Did My Dad’s Soul Convert to Orthodox Judaism After He Died?

My father, Benjamin Kaplan, died early in the morning of the day after Thanksgiving — about a month ago I guess, though his loss left me so emotionally disoriented it makes it difficult to make these sorts of calculations. On the day of his death, a rabbi and friend of mine called to offer condolences, and to ask if we needed help procuring a funeral plot. I explained that my father wished to be cremated. The rabbi said that this was not how we Jews did things. When I explained that my father had made his wishes clear the rabbi continued that “we” believed that my father’s soul upon death would have achieved a wider perspective, changed its mind, and elected to have its body buried rather than burned.

My father was a storefront attorney on the Lower East Side for over fifty years and although he would sometimes refer to the free legal work he provided for people as a “mitzvah” he disliked organized religion, Judaism in particular.  He worked on Shabbos, hated going to services, and was a happy consumer of crabs with black bean sauce. When I wore a kippah for a couple of years my father expressed his unhappiness, which was rare for him — he seldom expressed opinions on things, preferring to let his children judge for themselves. This is all to say that I knew what my father believed when he was alive — he was not an Orthodox Jew. I know that when he was alive he did not care about the disposal of his body according to religious rules: he thought cemeteries were a waste of valuable farm land in a planet with hungry people, and more than once said that when he died he would like his body to be put out with the garbage. But what if the Rabbi was right and my father changed his mind upon death?

I had been with him as he was dying for several hours holding his hand Thanksgiving night.  He was unresponsive and breathing laboriously but we gave him morphine to ease the breathing.  Then the visiting nurse told me to go home and get some rest.  The next morning my brother woke me up at 7:30 and told me “Dad died.”  I went over to wait for the funeral directors, and to make sure my mother had some moments in the room with her husband of sixty-three years before he was taken away.  As the day progressed I would have to figure out with my brother how family members would get to the funeral and how we would have food for them when they came back to the house afterwards.

But if the Rabbi was correct I had to worry about something much more important on the day of my father’s death than whitefish. I had to worry about my father in agony watching his body burnt, hating himself for having made the wrong decision, ashamed at me perhaps for being so cowardly as to listen to him rather than the rabbi who knew what he now really thought. If the Rabbi was correct my father was suffering and I could do something to relieve his suffering. It was very important to me to know if the Rabbi was correct.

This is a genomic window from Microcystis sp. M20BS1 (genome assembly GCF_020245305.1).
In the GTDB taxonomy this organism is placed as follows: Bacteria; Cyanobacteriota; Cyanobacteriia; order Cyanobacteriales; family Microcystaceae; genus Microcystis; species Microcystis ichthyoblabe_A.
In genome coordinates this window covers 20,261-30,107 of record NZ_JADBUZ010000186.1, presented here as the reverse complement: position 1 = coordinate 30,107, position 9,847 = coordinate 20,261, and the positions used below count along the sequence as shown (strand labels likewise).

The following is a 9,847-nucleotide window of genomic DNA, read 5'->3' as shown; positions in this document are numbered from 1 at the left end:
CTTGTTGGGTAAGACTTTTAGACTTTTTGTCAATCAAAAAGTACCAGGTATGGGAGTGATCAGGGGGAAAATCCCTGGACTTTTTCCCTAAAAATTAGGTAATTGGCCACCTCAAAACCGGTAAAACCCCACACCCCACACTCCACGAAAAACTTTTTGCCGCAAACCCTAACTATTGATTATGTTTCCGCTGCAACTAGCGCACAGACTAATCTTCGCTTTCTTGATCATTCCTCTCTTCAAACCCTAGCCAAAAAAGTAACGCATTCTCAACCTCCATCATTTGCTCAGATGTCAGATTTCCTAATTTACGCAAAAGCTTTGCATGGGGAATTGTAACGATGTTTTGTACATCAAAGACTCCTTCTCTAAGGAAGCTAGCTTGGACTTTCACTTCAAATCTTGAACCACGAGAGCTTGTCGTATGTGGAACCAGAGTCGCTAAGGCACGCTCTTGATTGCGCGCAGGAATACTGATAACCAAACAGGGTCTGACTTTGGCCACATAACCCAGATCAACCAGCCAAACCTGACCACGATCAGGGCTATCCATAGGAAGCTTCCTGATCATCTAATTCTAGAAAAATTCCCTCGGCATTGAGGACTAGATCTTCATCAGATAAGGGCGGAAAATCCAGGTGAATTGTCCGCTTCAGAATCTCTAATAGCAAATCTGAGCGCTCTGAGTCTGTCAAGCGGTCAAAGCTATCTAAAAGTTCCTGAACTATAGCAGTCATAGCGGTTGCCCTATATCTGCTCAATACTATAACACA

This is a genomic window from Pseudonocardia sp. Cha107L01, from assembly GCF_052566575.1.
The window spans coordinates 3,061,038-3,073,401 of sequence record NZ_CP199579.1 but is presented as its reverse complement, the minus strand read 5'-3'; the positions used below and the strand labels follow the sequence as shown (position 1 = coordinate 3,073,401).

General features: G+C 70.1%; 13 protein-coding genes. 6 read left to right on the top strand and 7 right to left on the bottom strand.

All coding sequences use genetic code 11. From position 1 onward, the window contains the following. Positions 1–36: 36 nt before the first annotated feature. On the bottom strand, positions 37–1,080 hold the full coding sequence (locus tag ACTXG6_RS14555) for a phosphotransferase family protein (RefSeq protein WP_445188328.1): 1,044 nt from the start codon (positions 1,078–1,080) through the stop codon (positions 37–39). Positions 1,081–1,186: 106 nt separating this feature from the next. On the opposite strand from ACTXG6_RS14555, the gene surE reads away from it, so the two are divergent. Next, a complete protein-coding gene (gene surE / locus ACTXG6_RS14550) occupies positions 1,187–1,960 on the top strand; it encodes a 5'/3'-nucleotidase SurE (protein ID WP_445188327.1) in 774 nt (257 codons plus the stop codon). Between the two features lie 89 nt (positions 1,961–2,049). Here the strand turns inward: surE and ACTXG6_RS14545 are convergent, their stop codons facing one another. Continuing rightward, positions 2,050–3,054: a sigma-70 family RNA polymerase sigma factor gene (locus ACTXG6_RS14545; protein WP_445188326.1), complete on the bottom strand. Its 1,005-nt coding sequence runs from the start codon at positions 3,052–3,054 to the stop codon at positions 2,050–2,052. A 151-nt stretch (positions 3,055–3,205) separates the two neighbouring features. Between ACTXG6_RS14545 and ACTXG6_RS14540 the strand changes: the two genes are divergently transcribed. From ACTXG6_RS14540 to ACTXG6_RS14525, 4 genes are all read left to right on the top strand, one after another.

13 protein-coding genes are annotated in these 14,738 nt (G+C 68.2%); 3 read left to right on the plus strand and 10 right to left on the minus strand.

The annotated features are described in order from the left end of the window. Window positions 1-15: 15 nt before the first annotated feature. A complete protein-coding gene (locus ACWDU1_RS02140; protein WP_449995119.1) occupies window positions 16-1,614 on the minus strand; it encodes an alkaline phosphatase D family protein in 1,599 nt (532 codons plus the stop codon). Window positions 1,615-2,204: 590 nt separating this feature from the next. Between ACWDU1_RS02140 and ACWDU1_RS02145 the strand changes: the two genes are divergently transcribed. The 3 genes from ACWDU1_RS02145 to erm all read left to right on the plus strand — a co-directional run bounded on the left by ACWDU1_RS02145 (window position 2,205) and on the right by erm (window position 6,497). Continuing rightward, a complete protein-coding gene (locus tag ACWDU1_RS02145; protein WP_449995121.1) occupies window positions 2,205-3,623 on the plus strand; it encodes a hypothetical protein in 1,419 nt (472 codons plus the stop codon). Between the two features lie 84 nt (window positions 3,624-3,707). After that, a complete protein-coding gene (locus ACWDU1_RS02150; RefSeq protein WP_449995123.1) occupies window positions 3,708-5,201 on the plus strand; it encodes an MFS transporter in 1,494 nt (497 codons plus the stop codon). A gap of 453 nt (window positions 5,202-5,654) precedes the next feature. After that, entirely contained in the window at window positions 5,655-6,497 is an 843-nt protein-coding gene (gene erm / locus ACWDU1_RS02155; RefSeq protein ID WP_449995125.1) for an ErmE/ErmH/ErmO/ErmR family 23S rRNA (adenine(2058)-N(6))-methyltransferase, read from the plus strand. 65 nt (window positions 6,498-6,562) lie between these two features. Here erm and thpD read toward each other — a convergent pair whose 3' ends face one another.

Unfortunately I don’t know if the rabbi is correct. I’ve never died. Or if reincarnation is correct I have died so I don’t remember the experience. I don’t know how the brain produces consciousness and although I studied the mind body problem for five years in philosophy graduate school at Berkeley, I don’t think anybody does. I don’t know if there is a soul, and if there is a soul I don’t know if it changes its mind. It’s possible that the man who writes a will and cuts his brother out of it upon death regrets the decision.

I also don’t know if it matters for a soul if a body is buried and chewed up by bacteria and worms or if it is burned up in a fire. It feels awful to imagine that a loving God would say that the six million Jews and million Roma and homosexuals and disabled who were burned in the Holocaust, not to mention the victims of fire in Nagasaki and Dresden, not to mention guardian variety people whose bodies get burned or sink to the bottom of the ocean or eaten by hyenas suffer in the afterlife, but who knows? Maybe there are laws about what happens to souls and God broke those laws for some of those people but would not for my father.

The funeral was Sunday.  We spoke about my father, cried, and played blues music.  That Monday I went with my wife to Greenwood Ceremony in Brooklyn where I spent some time with my father’s body before it was incinerated in what was essentially an immense furnace, although the funeral director corrected me and told me it was called a “retort”. As I was waiting in the chapel with my wife and my father’s body I imagined that my father, a lawyer and admirer of Gandhi might be with Gandhi in the afterlife, talking about the meaning of life. Gandhi had also been cremated and I have visited the portion of his ashes that have been preserved at the Self Realization Lake Shrine in Pacific Palisades. I am planning to ignore my father’s wishes about being put out with the garbage and have his ashes stored in a see-through niche at Greenwood cemetery so his descendants can come and visit his physical remains — i.e. ashes — and commune as best they can with his memory and perhaps his soul. I will put a picture of him there I think, although I have procrastinated calling the cemetery and getting down to the nitty-gritty.